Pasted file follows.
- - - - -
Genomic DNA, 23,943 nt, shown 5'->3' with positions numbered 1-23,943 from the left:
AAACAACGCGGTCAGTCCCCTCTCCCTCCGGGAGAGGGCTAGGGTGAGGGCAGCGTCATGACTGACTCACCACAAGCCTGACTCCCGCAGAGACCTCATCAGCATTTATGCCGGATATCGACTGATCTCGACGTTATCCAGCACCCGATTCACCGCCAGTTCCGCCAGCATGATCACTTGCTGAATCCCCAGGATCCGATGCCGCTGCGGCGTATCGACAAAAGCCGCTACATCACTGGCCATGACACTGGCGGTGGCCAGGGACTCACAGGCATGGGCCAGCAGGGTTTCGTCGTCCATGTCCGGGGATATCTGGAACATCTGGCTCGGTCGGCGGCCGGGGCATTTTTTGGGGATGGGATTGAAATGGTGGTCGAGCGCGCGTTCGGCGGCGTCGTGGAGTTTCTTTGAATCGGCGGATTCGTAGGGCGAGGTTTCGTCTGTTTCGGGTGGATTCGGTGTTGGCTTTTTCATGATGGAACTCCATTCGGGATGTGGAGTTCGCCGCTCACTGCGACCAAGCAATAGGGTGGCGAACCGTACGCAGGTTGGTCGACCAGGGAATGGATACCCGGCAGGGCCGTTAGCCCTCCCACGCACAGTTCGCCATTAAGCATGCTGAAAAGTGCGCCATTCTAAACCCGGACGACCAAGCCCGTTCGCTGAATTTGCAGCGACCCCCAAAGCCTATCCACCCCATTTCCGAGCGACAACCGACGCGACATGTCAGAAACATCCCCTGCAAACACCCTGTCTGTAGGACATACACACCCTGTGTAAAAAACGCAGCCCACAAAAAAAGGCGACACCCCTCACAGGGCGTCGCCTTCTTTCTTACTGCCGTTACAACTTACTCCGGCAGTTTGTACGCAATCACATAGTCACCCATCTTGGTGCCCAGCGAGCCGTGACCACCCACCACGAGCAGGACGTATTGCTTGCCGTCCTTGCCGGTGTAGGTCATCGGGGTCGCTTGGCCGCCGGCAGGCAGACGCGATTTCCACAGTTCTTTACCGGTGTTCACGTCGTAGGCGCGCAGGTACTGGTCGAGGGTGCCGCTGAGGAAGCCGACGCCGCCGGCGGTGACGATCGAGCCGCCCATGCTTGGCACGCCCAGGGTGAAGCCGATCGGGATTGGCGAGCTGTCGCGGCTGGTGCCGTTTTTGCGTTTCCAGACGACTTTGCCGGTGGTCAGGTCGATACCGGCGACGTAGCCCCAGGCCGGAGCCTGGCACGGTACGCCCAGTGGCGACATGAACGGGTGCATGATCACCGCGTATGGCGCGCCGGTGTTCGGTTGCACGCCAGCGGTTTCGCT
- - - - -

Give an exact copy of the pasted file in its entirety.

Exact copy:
Genomic DNA, 23,943 nt, shown 5'->3' with positions numbered 1-23,943 from the left:
AAACAACGCGGTCAGTCCCCTCTCCCTCCGGGAGAGGGCTAGGGTGAGGGCAGCGTCATGACTGACTCACCACAAGCCTGACTCCCGCAGAGACCTCATCAGCATTTATGCCGGATATCGACTGATCTCGACGTTATCCAGCACCCGATTCACCGCCAGTTCCGCCAGCATGATCACTTGCTGAATCCCCAGGATCCGATGCCGCTGCGGCGTATCGACAAAAGCCGCTACATCACTGGCCATGACACTGGCGGTGGCCAGGGACTCACAGGCATGGGCCAGCAGGGTTTCGTCGTCCATGTCCGGGGATATCTGGAACATCTGGCTCGGTCGGCGGCCGGGGCATTTTTTGGGGATGGGATTGAAATGGTGGTCGAGCGCGCGTTCGGCGGCGTCGTGGAGTTTCTTTGAATCGGCGGATTCGTAGGGCGAGGTTTCGTCTGTTTCGGGTGGATTCGGTGTTGGCTTTTTCATGATGGAACTCCATTCGGGATGTGGAGTTCGCCGCTCACTGCGACCAAGCAATAGGGTGGCGAACCGTACGCAGGTTGGTCGACCAGGGAATGGATACCCGGCAGGGCCGTTAGCCCTCCCACGCACAGTTCGCCATTAAGCATGCTGAAAAGTGCGCCATTCTAAACCCGGACGACCAAGCCCGTTCGCTGAATTTGCAGCGACCCCCAAAGCCTATCCACCCCATTTCCGAGCGACAACCGACGCGACATGTCAGAAACATCCCCTGCAAACACCCTGTCTGTAGGACATACACACCCTGTGTAAAAAACGCAGCCCACAAAAAAAGGCGACACCCCTCACAGGGCGTCGCCTTCTTTCTTACTGCCGTTACAACTTACTCCGGCAGTTTGTACGCAATCACATAGTCACCCATCTTGGTGCCCAGCGAGCCGTGACCACCCACCACGAGCAGGACGTATTGCTTGCCGTCCTTGCCGGTGTAGGTCATCGGGGTCGCTTGGCCGCCGGCAGGCAGACGCGATTTCCACAGTTCTTTACCGGTGTTCACGTCGTAGGCGCGCAGGTACTGGTCGAGGGTGCCGCTGAGGAAGCCGACGCCGCCGGCGGTGACGATCGAGCCGCCCATGCTTGGCACGCCCAGGGTGAAGCCGATCGGGATTGGCGAGCTGTCGCGGCTGGTGCCGTTTTTGCGTTTCCAGACGACTTTGCCGGTGGTCAGGTCGATACCGGCGACGTAGCCCCAGGCCGGAGCCTGGCACGGTACGCCCAGTGGCGACATGAACGGGTGCATGATCACCGCGTATGGCGCGCCGGTGTTCGGTTGCACGCCAGCGGTTTCGCT